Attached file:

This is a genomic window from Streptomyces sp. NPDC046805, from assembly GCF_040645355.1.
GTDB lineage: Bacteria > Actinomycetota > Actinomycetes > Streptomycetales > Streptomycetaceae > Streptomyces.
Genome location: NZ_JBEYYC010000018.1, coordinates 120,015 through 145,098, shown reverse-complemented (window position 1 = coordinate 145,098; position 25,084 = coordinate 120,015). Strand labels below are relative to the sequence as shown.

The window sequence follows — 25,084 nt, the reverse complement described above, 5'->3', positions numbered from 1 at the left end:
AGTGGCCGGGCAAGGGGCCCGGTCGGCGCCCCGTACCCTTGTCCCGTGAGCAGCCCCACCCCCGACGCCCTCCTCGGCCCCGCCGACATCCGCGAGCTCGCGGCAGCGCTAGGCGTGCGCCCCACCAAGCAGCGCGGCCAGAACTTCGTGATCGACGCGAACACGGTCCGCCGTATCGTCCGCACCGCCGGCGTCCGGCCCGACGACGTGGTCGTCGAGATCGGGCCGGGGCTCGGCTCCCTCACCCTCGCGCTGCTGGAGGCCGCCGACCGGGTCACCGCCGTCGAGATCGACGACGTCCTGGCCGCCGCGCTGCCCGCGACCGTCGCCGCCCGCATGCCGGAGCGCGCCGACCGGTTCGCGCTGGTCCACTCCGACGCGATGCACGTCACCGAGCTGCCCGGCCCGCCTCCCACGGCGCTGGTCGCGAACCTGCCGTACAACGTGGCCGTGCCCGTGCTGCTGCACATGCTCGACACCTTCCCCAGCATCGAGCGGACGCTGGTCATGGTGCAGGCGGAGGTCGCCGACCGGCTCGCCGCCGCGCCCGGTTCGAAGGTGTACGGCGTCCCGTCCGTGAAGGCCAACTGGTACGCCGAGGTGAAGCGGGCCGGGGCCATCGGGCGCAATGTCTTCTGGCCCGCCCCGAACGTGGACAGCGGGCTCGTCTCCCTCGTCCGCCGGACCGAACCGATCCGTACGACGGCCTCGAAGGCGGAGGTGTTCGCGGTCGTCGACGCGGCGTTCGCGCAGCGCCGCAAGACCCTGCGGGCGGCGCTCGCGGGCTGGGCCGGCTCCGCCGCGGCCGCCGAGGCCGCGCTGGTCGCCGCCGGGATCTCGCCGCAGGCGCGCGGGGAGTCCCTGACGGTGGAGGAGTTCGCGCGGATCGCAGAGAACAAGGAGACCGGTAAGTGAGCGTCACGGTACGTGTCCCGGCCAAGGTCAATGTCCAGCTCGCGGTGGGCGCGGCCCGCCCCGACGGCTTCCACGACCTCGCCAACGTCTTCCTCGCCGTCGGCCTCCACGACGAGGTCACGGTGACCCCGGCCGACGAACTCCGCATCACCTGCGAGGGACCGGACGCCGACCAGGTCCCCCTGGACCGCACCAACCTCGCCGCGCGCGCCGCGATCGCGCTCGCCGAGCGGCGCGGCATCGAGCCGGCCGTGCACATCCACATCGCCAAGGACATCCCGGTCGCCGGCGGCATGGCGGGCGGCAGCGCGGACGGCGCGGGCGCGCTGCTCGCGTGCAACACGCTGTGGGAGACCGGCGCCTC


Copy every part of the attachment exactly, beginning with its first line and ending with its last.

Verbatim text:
This is a genomic window from Streptomyces sp. NPDC046805, from assembly GCF_040645355.1.
GTDB lineage: Bacteria > Actinomycetota > Actinomycetes > Streptomycetales > Streptomycetaceae > Streptomyces.
Genome location: NZ_JBEYYC010000018.1, coordinates 120,015 through 145,098, shown reverse-complemented (window position 1 = coordinate 145,098; position 25,084 = coordinate 120,015). Strand labels below are relative to the sequence as shown.

The window sequence follows — 25,084 nt, the reverse complement described above, 5'->3', positions numbered from 1 at the left end:
AGTGGCCGGGCAAGGGGCCCGGTCGGCGCCCCGTACCCTTGTCCCGTGAGCAGCCCCACCCCCGACGCCCTCCTCGGCCCCGCCGACATCCGCGAGCTCGCGGCAGCGCTAGGCGTGCGCCCCACCAAGCAGCGCGGCCAGAACTTCGTGATCGACGCGAACACGGTCCGCCGTATCGTCCGCACCGCCGGCGTCCGGCCCGACGACGTGGTCGTCGAGATCGGGCCGGGGCTCGGCTCCCTCACCCTCGCGCTGCTGGAGGCCGCCGACCGGGTCACCGCCGTCGAGATCGACGACGTCCTGGCCGCCGCGCTGCCCGCGACCGTCGCCGCCCGCATGCCGGAGCGCGCCGACCGGTTCGCGCTGGTCCACTCCGACGCGATGCACGTCACCGAGCTGCCCGGCCCGCCTCCCACGGCGCTGGTCGCGAACCTGCCGTACAACGTGGCCGTGCCCGTGCTGCTGCACATGCTCGACACCTTCCCCAGCATCGAGCGGACGCTGGTCATGGTGCAGGCGGAGGTCGCCGACCGGCTCGCCGCCGCGCCCGGTTCGAAGGTGTACGGCGTCCCGTCCGTGAAGGCCAACTGGTACGCCGAGGTGAAGCGGGCCGGGGCCATCGGGCGCAATGTCTTCTGGCCCGCCCCGAACGTGGACAGCGGGCTCGTCTCCCTCGTCCGCCGGACCGAACCGATCCGTACGACGGCCTCGAAGGCGGAGGTGTTCGCGGTCGTCGACGCGGCGTTCGCGCAGCGCCGCAAGACCCTGCGGGCGGCGCTCGCGGGCTGGGCCGGCTCCGCCGCGGCCGCCGAGGCCGCGCTGGTCGCCGCCGGGATCTCGCCGCAGGCGCGCGGGGAGTCCCTGACGGTGGAGGAGTTCGCGCGGATCGCAGAGAACAAGGAGACCGGTAAGTGAGCGTCACGGTACGTGTCCCGGCCAAGGTCAATGTCCAGCTCGCGGTGGGCGCGGCCCGCCCCGACGGCTTCCACGACCTCGCCAACGTCTTCCTCGCCGTCGGCCTCCACGACGAGGTCACGGTGACCCCGGCCGACGAACTCCGCATCACCTGCGAGGGACCGGACGCCGACCAGGTCCCCCTGGACCGCACCAACCTCGCCGCGCGCGCCGCGATCGCGCTCGCCGAGCGGCGCGGCATCGAGCCGGCCGTGCACATCCACATCGCCAAGGACATCCCGGTCGCCGGCGGCATGGCGGGCGGCAGCGCGGACGGCGCGGGCGCGCTGCTCGCGTGCAACACGCTGTGGGAGACCGGCGCCTC